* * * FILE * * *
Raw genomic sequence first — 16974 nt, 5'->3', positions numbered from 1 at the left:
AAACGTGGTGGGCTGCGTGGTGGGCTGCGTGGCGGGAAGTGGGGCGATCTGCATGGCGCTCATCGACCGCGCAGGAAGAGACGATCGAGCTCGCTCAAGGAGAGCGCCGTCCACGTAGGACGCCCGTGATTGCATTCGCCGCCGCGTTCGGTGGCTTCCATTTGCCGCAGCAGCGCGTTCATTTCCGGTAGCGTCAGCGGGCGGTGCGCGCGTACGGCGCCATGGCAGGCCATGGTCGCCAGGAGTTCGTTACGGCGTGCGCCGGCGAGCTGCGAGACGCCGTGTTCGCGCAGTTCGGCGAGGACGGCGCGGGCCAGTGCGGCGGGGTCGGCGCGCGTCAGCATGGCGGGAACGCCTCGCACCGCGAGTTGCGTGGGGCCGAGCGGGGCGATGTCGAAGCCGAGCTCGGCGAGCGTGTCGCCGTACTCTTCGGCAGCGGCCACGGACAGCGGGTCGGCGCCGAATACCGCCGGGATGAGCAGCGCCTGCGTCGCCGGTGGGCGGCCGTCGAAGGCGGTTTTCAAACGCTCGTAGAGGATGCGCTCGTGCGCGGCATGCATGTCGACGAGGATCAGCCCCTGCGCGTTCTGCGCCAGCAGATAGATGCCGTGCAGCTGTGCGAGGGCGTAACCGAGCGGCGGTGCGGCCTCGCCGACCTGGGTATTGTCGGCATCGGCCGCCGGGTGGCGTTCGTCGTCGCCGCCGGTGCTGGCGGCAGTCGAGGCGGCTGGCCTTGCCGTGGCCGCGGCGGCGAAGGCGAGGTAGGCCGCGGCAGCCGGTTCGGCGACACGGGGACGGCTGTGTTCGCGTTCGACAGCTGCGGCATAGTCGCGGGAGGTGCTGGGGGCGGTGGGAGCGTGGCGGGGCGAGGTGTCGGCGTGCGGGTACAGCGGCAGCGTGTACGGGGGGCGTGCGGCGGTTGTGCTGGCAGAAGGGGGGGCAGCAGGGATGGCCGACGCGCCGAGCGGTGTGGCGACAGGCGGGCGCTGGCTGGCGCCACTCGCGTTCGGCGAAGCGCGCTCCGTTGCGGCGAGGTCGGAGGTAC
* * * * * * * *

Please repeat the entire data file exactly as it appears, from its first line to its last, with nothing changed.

Raw genomic sequence first — 16974 nt, 5'->3', positions numbered from 1 at the left:
AAACGTGGTGGGCTGCGTGGTGGGCTGCGTGGCGGGAAGTGGGGCGATCTGCATGGCGCTCATCGACCGCGCAGGAAGAGACGATCGAGCTCGCTCAAGGAGAGCGCCGTCCACGTAGGACGCCCGTGATTGCATTCGCCGCCGCGTTCGGTGGCTTCCATTTGCCGCAGCAGCGCGTTCATTTCCGGTAGCGTCAGCGGGCGGTGCGCGCGTACGGCGCCATGGCAGGCCATGGTCGCCAGGAGTTCGTTACGGCGTGCGCCGGCGAGCTGCGAGACGCCGTGTTCGCGCAGTTCGGCGAGGACGGCGCGGGCCAGTGCGGCGGGGTCGGCGCGCGTCAGCATGGCGGGAACGCCTCGCACCGCGAGTTGCGTGGGGCCGAGCGGGGCGATGTCGAAGCCGAGCTCGGCGAGCGTGTCGCCGTACTCTTCGGCAGCGGCCACGGACAGCGGGTCGGCGCCGAATACCGCCGGGATGAGCAGCGCCTGCGTCGCCGGTGGGCGGCCGTCGAAGGCGGTTTTCAAACGCTCGTAGAGGATGCGCTCGTGCGCGGCATGCATGTCGACGAGGATCAGCCCCTGCGCGTTCTGCGCCAGCAGATAGATGCCGTGCAGCTGTGCGAGGGCGTAACCGAGCGGCGGTGCGGCCTCGCCGACCTGGGTATTGTCGGCATCGGCCGCCGGGTGGCGTTCGTCGTCGCCGCCGGTGCTGGCGGCAGTCGAGGCGGCTGGCCTTGCCGTGGCCGCGGCGGCGAAGGCGAGGTAGGCCGCGGCAGCCGGTTCGGCGACACGGGGACGGCTGTGTTCGCGTTCGACAGCTGCGGCATAGTCGCGGGAGGTGCTGGGGGCGGTGGGAGCGTGGCGGGGCGAGGTGTCGGCGTGCGGGTACAGCGGCAGCGTGTACGGGGGGCGTGCGGCGGTTGTGCTGGCAGAAGGGGGGGCAGCAGGGATGGCCGACGCGCCGAGCGGTGTGGCGACAGGCGGGCGCTGGCTGGCGCCACTCGCGTTCGGCGAAGCGCGCTCCGTTGCGGCGAGGTCGGAGGTAC